The biochemistry of metabolism
My name is Alice and I am a 3rd year biochemist. Initially I came to Cambridge thinking I would specialise in chemistry as the less strong teaching of biology at my school had put me off the subject. However taking the Biology of Cells module as part of the Natural Sciences Tripos in first year renewed my interest in biology and persuaded me pursue it in future years. Choosing to study Natural Sciences allowed me to change my mind and develop my interests due to the array of options available.
Biochemistry is concerned with the principles underlying biology at a cellular level such as genetic regulation, cellular signalling and metabolism which are all interlinked. When I tell people I study biochemistry quite often the response is ‘but isn’t it all memorising pathways, why would you want to do that?’ However this is very far from the truth, yes there are some metabolic and signalling pathways but biochemistry is more concerned with understanding the overarching concepts rather than memorising the minute details. I find that when you look at the regulation of cellular processes it is actually very coordinated and logical which I find quite elegant.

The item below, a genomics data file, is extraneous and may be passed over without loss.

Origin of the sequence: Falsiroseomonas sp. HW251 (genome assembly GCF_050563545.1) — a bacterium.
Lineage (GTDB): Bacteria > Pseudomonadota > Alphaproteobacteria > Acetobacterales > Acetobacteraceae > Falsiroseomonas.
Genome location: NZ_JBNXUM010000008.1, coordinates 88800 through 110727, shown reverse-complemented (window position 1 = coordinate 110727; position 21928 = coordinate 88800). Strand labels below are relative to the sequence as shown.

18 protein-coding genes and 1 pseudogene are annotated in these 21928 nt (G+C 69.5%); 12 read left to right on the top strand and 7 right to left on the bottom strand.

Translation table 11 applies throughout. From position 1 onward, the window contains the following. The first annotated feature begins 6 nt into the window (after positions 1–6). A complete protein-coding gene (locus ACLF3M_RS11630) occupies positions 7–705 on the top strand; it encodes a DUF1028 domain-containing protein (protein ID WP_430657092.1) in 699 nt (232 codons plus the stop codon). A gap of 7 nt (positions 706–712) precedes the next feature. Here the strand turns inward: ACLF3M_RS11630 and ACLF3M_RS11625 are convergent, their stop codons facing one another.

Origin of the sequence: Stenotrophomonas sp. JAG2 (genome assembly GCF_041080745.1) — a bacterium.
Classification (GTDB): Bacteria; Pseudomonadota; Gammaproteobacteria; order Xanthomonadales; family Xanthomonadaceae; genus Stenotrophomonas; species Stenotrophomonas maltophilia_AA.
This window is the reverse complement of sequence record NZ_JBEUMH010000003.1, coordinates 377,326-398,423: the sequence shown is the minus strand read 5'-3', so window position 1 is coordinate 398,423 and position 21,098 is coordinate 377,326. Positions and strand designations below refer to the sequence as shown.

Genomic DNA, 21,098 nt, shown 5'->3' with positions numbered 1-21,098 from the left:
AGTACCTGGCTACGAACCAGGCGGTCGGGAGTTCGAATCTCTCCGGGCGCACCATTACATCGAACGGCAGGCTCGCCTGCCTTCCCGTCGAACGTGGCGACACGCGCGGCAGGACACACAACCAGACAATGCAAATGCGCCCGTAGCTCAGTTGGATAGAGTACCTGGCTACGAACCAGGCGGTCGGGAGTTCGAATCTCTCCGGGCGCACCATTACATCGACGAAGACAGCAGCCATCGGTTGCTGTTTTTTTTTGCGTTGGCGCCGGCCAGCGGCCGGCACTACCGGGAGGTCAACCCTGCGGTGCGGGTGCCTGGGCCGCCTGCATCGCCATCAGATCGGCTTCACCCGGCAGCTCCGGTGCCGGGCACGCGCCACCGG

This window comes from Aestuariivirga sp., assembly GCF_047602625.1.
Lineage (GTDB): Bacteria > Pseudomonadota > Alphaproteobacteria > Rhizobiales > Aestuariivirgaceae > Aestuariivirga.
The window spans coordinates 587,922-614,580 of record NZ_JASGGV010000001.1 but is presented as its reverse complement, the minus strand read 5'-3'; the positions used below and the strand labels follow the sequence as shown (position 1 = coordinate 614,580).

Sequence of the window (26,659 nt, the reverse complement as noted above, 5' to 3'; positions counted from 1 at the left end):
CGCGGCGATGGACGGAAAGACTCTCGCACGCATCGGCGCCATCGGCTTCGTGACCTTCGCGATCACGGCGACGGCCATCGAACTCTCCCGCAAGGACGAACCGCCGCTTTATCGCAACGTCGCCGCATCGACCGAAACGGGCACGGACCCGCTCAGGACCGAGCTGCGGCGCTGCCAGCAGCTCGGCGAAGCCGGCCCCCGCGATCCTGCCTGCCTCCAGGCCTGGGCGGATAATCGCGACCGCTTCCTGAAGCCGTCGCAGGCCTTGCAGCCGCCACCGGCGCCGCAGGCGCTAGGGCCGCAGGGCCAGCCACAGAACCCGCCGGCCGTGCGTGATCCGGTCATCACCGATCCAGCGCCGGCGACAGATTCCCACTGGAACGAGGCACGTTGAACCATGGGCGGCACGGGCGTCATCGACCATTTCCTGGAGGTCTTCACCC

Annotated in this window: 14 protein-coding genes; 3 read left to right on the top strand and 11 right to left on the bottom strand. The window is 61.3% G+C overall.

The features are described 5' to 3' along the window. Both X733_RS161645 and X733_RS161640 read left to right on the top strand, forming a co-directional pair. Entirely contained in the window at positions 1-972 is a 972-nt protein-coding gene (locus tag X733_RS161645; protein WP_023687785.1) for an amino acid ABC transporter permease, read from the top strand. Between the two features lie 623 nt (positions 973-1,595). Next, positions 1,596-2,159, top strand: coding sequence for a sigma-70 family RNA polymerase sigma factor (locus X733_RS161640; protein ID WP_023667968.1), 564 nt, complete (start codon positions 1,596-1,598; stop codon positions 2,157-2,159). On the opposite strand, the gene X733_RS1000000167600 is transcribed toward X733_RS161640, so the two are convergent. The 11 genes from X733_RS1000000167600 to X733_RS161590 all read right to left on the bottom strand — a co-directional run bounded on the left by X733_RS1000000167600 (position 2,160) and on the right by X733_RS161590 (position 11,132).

My main interest is in metabolism. I am a sporty person so I find the changes that occur during exercise highly relevant however metabolism also has a central role in disease. For example cancer cells display anaerobic metabolism even in the presence of oxygen -the Warburg effect. This allows for detection of tumours by Positron Emission Tomography (PET) where a radioactive tracer, the glucose analogue FDG is taken up in greater amounts by tumours and can be imaged by a scanner.
In 3rd year biochemists undertake a project in their second term. My project again looks at the links between metabolism and disease. Some organisms (plants, fungi, bacteria and protists) can undergo a pathway called the glyoxylate shunt which bypasses the carbon dioxide producing steps of the Krebs cycle allowing these organisms to grow on 2 carbon substrates e.g vinegar. An enzyme essential to this pathway, isocitrate lyase (ICL) has been shown to be necessary for the upregulation of the type III secretion apparatus-this is a needle like structure that allows bacteria to inject toxins into the host cells. My project is looking at the expression of ICL in different nutrient and temperature conditions and its possible regulatory molecules. As the glyoxylate shunt does not occur in humans enzymes involved in this pathway are possible new drug targets, making research into the pathway important in this time of increasing resistance to existing antibiotics.
Carrying out a project allows you to develop key practical skills and introduces you to the lab environment. It has encouraged me to pursue a career in research and I will take further steps towards this next year by staying in Cambridge for a 4th year to do an MSci in biochemistry which will involve completing a bigger project over two terms and hopefully I will continue onto a PhD after.
Alice Flint Undergraduate student